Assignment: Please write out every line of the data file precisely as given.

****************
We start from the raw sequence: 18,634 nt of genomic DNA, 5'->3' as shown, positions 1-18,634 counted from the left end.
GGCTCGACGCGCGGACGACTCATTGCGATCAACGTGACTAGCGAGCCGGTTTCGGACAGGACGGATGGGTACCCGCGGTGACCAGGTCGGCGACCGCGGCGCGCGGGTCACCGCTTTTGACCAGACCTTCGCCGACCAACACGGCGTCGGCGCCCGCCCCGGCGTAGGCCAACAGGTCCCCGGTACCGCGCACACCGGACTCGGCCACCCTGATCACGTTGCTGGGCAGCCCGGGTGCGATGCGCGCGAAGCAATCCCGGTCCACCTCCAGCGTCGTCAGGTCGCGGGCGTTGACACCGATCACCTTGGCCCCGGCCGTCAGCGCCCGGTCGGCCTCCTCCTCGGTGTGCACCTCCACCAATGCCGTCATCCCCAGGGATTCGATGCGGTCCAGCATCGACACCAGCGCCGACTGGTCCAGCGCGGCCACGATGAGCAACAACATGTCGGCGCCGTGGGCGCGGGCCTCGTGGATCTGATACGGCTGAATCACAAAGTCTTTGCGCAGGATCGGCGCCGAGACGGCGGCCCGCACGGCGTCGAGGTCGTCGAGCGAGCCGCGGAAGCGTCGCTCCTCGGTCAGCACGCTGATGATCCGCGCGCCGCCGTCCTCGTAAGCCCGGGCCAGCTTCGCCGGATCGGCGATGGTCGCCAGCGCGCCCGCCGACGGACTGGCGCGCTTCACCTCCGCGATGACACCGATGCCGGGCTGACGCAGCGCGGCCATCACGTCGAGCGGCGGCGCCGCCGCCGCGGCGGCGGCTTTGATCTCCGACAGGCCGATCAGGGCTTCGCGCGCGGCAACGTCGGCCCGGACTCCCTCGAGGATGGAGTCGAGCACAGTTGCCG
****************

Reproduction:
We start from the raw sequence: 18,634 nt of genomic DNA, 5'->3' as shown, positions 1-18,634 counted from the left end.
GGCTCGACGCGCGGACGACTCATTGCGATCAACGTGACTAGCGAGCCGGTTTCGGACAGGACGGATGGGTACCCGCGGTGACCAGGTCGGCGACCGCGGCGCGCGGGTCACCGCTTTTGACCAGACCTTCGCCGACCAACACGGCGTCGGCGCCCGCCCCGGCGTAGGCCAACAGGTCCCCGGTACCGCGCACACCGGACTCGGCCACCCTGATCACGTTGCTGGGCAGCCCGGGTGCGATGCGCGCGAAGCAATCCCGGTCCACCTCCAGCGTCGTCAGGTCGCGGGCGTTGACACCGATCACCTTGGCCCCGGCCGTCAGCGCCCGGTCGGCCTCCTCCTCGGTGTGCACCTCCACCAATGCCGTCATCCCCAGGGATTCGATGCGGTCCAGCATCGACACCAGCGCCGACTGGTCCAGCGCGGCCACGATGAGCAACAACATGTCGGCGCCGTGGGCGCGGGCCTCGTGGATCTGATACGGCTGAATCACAAAGTCTTTGCGCAGGATCGGCGCCGAGACGGCGGCCCGCACGGCGTCGAGGTCGTCGAGCGAGCCGCGGAAGCGTCGCTCCTCGGTCAGCACGCTGATGATCCGCGCGCCGCCGTCCTCGTAAGCCCGGGCCAGCTTCGCCGGATCGGCGATGGTCGCCAGCGCGCCCGCCGACGGACTGGCGCGCTTCACCTCCGCGATGACACCGATGCCGGGCTGACGCAGCGCGGCCATCACGTCGAGCGGCGGCGCCGCCGCCGCGGCGGCGGCTTTGATCTCCGACAGGCCGATCAGGGCTTCGCGCGCGGCAACGTCGGCCCGGACTCCCTCGAGGATGGAGTCGAGCACAGTTGCCG